Neuromarketing is “the systematic collection and interpretation of neurological and neurophysiological insights about individuals using different protocols, allowing researchers to explore nonverbal and unconscious physiological responses to various stimuli for the purposes of market research,” according to the Neuromarketing Science & Business Association. In other words, it’s how our brain responds to marketing stimuli from both a conscious and unconscious standpoint. If you understand how people react to different information, then you can engage and produce sales more effectively.
1. Appeal to the Reptilian Brain
We experience immediate reactions in three seconds or less from our reptilian brain. The reptilian brain includes the brainstem and the cerebellum. It’s where most cognitive biases take place; it’s commonly referred to as the attention gatekeeper or the decision maker.
If you can appeal to a consumer’s reptilian’s brain, then your marketing is more likely to convert. Characteristic preferences of the reptilian brain that are critical to consider when making any piece of marketing material are: pain points, selfishness, contrast, tangibility, visuals, and emotional connection.
Since these processes happen fast, it’s important to pay special attention to how your marketing materials look when browsed quickly. People are likely to see your subject line, headline, or featured image first. Mastering these three elements will give you a leg up in marketing.
2. Address Pain
Marketing campaigns that begin with addressing benefits are missing out on one of the most important attention-grabbers: pain. The reptilian brain concentrates more on avoiding pain as a means of survival, than on receiving benefits. An excellent way to address this in advertising is by using a simple question like this: “Having trouble getting clients?”
3. Be Selfish
Consumers care about survival, and to survive you must be selfish. So, if you’re talking to the consumer within seconds, you need to address what you’ll do for them. If this is not obvious to the consumer, then they won’t care. To take advantage of consumers’ selfish attitudes, avoid using the words “I” and “We,” and instead, focus on using “You;” this strategy is extremely effective.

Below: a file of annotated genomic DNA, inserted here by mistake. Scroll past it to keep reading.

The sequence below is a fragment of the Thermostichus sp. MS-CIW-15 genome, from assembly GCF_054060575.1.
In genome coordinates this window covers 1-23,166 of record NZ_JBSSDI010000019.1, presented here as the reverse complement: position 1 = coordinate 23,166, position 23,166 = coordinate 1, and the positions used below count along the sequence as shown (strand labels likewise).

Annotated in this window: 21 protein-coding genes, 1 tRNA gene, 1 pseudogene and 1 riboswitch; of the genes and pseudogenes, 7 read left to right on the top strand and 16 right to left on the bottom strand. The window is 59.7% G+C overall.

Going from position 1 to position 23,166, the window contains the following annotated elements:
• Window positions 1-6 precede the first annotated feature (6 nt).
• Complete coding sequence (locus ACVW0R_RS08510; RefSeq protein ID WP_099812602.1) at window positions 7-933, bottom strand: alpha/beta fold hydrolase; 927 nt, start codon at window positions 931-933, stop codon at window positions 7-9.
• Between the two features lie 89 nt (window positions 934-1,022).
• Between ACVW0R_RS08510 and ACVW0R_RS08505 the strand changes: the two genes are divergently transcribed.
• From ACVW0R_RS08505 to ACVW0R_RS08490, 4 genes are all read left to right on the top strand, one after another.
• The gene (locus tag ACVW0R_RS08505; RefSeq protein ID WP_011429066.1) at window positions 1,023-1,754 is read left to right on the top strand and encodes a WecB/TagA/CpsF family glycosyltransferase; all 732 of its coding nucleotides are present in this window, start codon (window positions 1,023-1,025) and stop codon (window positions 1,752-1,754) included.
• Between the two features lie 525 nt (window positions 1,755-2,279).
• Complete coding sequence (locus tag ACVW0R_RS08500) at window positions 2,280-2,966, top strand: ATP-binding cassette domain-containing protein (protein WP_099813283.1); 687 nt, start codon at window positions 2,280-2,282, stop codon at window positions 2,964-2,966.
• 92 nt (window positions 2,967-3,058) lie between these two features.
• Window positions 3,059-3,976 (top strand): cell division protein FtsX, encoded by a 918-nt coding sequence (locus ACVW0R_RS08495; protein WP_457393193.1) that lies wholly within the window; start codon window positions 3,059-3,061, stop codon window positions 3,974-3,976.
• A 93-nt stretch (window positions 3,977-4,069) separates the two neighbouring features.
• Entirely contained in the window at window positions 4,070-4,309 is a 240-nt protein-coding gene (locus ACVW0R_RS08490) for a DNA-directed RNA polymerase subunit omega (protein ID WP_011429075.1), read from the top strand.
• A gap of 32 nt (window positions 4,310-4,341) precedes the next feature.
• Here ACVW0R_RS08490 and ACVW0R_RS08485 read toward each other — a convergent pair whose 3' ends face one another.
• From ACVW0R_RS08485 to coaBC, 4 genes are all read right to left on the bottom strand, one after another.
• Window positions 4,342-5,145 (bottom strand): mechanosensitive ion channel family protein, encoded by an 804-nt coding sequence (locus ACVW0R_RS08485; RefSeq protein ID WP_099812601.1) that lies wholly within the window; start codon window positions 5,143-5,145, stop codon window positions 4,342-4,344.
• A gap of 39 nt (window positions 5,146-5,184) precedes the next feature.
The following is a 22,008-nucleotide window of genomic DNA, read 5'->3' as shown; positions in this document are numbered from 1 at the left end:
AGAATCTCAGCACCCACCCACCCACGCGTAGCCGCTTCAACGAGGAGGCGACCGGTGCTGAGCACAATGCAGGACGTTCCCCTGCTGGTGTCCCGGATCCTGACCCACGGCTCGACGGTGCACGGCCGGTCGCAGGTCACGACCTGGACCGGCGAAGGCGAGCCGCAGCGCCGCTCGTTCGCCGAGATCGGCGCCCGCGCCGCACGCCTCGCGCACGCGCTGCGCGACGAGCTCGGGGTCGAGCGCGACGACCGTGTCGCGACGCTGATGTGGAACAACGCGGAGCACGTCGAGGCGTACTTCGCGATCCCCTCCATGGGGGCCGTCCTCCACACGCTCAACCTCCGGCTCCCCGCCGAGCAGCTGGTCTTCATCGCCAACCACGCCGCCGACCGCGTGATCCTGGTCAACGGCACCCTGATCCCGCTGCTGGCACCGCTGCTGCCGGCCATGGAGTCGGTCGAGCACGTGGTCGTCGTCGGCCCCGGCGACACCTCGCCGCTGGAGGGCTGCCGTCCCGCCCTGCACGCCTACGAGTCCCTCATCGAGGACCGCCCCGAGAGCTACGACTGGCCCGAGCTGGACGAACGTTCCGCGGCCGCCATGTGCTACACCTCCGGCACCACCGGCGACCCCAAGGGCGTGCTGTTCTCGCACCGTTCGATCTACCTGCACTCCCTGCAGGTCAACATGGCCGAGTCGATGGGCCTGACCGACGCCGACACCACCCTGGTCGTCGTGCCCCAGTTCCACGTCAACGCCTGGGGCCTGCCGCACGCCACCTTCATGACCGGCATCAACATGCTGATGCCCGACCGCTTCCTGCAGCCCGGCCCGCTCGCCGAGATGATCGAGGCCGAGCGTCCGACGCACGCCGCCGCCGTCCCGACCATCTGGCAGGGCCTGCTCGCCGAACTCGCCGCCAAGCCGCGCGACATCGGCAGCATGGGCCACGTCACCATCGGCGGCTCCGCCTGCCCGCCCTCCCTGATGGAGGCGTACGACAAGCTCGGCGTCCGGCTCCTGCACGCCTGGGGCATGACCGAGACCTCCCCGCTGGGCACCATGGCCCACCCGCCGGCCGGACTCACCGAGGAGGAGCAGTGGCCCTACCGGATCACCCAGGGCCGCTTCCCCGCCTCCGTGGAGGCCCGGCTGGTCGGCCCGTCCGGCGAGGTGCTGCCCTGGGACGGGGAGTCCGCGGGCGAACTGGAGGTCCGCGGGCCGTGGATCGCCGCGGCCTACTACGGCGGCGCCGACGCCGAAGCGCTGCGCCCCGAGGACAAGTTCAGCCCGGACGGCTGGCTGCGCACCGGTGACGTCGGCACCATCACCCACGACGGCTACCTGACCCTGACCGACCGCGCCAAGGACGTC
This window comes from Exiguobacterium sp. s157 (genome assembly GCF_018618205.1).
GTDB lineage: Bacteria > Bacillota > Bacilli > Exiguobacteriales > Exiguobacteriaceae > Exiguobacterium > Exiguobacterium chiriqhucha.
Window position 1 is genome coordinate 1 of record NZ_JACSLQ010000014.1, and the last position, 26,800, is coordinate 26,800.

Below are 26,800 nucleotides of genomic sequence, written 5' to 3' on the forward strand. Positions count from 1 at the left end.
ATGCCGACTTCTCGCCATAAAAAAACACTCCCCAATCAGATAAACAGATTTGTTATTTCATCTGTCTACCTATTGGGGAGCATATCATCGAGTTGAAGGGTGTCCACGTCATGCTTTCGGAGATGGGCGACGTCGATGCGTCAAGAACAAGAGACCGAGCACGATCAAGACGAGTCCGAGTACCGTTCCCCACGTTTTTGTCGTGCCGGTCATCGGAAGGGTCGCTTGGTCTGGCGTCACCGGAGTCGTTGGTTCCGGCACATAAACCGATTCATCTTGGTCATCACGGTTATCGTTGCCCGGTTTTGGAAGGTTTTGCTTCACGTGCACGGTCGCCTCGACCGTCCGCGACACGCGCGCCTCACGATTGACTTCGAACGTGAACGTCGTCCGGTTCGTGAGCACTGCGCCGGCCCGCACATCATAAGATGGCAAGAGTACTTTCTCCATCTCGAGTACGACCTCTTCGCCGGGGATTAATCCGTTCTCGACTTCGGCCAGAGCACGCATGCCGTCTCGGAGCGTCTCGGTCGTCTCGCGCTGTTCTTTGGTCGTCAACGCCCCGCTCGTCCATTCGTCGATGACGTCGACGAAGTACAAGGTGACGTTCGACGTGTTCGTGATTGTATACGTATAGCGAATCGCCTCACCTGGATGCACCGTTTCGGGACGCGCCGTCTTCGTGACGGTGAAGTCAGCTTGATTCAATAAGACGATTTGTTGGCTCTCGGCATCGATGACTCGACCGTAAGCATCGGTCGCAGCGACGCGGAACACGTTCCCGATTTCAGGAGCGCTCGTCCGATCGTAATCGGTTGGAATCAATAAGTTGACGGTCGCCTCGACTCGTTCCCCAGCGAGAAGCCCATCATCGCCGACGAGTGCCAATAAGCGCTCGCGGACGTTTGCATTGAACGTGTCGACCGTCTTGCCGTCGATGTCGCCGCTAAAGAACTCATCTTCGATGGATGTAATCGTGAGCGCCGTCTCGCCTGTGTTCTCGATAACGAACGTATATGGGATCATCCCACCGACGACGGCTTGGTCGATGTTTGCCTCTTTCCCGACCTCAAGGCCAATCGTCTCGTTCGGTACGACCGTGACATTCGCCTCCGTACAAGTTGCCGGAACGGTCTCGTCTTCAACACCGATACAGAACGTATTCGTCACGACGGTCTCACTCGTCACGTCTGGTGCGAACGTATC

4. Put Call-To-Actions in the Beginning and End
We don’t like unnecessary thinking because it takes energy to run the brain, especially when processing new stimuli. The brain is 2% of our body mass, but it burns 20% of our energy. Since our brain is optimized to conserve energy, it is not going to waste it by concentrating on things unnecessary for survival. Consequently, the brain is alert when changes occur requiring us to evaluate danger. Changes mostly occur at the beginning and end of a commercial, video, and most other types of stimuli. Since the middle portion of your advertisement won’t receive as much attention, make sure to put your call-to-actions at the beginning and end.
5. Keep it Short and Sweet
You don’t want your audience to overthink their decisions, and displaying too much information will do just that. An analysis of eCommerce websites revealed surprising behavior: visitors who were exposed to additional details and information about a product were actually less likely to purchase it compared to visitors who were exposed only to the product image and a few general details. The research showed that visitors who purchased the product, whether on their first time on the page or their fifth visit, spent significantly less time on the sales page than visitors who did not purchase. The takeaway: keep your sales page short and sweet and you’ll attract more customers.